Apex Court. The Supreme Court felt persuaded to refer the matter to a Constitution Bench to determine whether people in India indeed have a constitutionally guaranteed right to privacy.
“Given these facts, in my humble opinion, the Government's view is that there is no fundamental right to privacy for anybody including for Ministers under the Constitution. So Section 8(1)(j) of the RTI Act, which was designed to protect personal information from being disclosed leading to unwarranted invasion of the privacy of an individual, becomes an unreasonable restriction on the fundamental right to information which is a part of the right to freedom of speech and expression guaranteed under Article 19(1)(a) of the Constitution. So, there should be no legal bar on providing answers to the information sought regarding where and when ministers have deposited the money,” Nayak says.
What about making funding to political parties, white and cashless?
Prime Minister Modi has not touched upon the area of political funding, much of which is in cash and unaccounted money of political parties, is in public purview. How about bringing political parties under RTI so that they are transparent and under public eye?
As Jagdeep Chhokar, former dean of Indian Institute of Management, Ahmedabad (IIM-A) and Trustee of Association of Democratic Reforms, has appropriately stated in one of his columns in Tribune, “…the reality is that the CIC declared the six political parties as public authorities under the RTI Act because they fulfilled the four conditions given in the definition of a public authority given under section 2(h) of the RTI Act. Being ‘substantially financed’ by the government is just one of those conditions. Others are exercise of constitutional authority (under Schedule 10 of the Constitution of India), the requirement of being registered under a “law made by Parliament” (Section 29-A of the Representation of the People Act, 1951), and the claim of working in and for public interest. It was the combined effect of the four reasons that made the CIC declare the six parties as public authorities.”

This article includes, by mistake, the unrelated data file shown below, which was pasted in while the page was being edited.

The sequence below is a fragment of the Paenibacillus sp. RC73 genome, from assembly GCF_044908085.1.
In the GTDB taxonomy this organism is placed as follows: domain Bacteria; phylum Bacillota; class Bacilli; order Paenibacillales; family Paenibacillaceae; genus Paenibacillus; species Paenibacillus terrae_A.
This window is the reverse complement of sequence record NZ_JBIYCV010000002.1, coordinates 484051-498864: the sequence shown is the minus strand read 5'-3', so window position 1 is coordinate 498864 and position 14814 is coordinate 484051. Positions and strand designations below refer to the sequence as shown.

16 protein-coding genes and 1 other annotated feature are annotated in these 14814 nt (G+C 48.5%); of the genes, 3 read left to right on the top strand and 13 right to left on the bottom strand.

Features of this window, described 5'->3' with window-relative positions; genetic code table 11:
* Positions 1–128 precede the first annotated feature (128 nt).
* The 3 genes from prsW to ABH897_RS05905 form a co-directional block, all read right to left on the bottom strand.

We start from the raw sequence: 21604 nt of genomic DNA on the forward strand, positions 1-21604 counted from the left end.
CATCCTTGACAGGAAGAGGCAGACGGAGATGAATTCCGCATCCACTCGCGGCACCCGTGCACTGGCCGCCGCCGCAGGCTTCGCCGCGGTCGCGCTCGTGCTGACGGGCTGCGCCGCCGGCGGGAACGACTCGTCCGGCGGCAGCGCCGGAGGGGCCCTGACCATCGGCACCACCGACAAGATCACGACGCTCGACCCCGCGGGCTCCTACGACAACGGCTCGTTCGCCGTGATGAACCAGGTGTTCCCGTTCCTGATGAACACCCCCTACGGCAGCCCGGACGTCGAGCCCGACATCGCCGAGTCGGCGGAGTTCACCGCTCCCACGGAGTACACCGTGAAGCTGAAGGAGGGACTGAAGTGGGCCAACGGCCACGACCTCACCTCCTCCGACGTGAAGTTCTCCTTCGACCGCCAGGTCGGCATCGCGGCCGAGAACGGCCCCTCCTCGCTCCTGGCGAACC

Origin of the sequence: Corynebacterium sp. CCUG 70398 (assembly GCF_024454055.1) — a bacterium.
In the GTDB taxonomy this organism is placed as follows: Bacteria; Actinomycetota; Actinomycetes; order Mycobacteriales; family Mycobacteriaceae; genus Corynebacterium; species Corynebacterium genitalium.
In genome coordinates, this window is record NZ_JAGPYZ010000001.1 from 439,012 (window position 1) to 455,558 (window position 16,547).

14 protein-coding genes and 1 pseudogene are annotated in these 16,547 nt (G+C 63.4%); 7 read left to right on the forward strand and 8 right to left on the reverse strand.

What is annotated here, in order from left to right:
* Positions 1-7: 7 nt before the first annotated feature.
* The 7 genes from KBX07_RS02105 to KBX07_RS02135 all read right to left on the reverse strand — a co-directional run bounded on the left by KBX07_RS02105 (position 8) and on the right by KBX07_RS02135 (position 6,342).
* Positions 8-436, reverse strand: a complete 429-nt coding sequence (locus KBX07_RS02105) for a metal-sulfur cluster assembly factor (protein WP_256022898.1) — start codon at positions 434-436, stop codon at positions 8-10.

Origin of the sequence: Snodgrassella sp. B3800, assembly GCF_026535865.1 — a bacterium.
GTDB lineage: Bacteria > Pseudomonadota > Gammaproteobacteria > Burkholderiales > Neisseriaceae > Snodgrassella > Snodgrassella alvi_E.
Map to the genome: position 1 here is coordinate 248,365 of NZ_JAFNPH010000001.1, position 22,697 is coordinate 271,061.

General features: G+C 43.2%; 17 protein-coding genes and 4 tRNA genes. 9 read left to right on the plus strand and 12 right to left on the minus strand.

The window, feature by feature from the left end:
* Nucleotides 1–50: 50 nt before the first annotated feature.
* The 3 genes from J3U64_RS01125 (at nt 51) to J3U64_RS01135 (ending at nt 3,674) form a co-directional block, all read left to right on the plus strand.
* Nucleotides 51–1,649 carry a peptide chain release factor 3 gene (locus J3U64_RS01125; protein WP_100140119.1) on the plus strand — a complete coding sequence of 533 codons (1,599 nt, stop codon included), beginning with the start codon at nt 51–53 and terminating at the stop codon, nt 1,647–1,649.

Anil Bairwal, founder trustee of Association of Democratic Reforms, who had filed a series of RTI applications and found concrete evidence as to why political parties are public authorities under RTI had argued in the CIC that, “A political party controls its nation by getting its candidates elected to the public offices. Political parties visibly declare that they work for the upliftment of the public. Political parties, in their hunt for power, spend more than Rs1,000 crore during elections. Nobody accounts for the bulk of the money so spent and there is no accountability anywhere. There are no proper accounts and no audit at all. In a democracy, where rule of law prevails, this type of naked display of black money, by violating the mandatory provisions of law, cannot be permitted.”
(Vinita Deshmukh is consulting editor of
Moneylife, an RTI activist and convener of the Pune Metro Jagruti Abhiyaan. She is the recipient of prestigious awards like the Statesman Award for Rural Reporting which she won twice in 1998 and 2005 and the Chameli Devi Jain award for outstanding media person for her investigation series on Dow Chemicals. She co-authored the book “To The Last Bullet - The Inspiring Story of A Braveheart - Ashok Kamte” with Vinita Kamte and is the author of “The Mighty Fall”.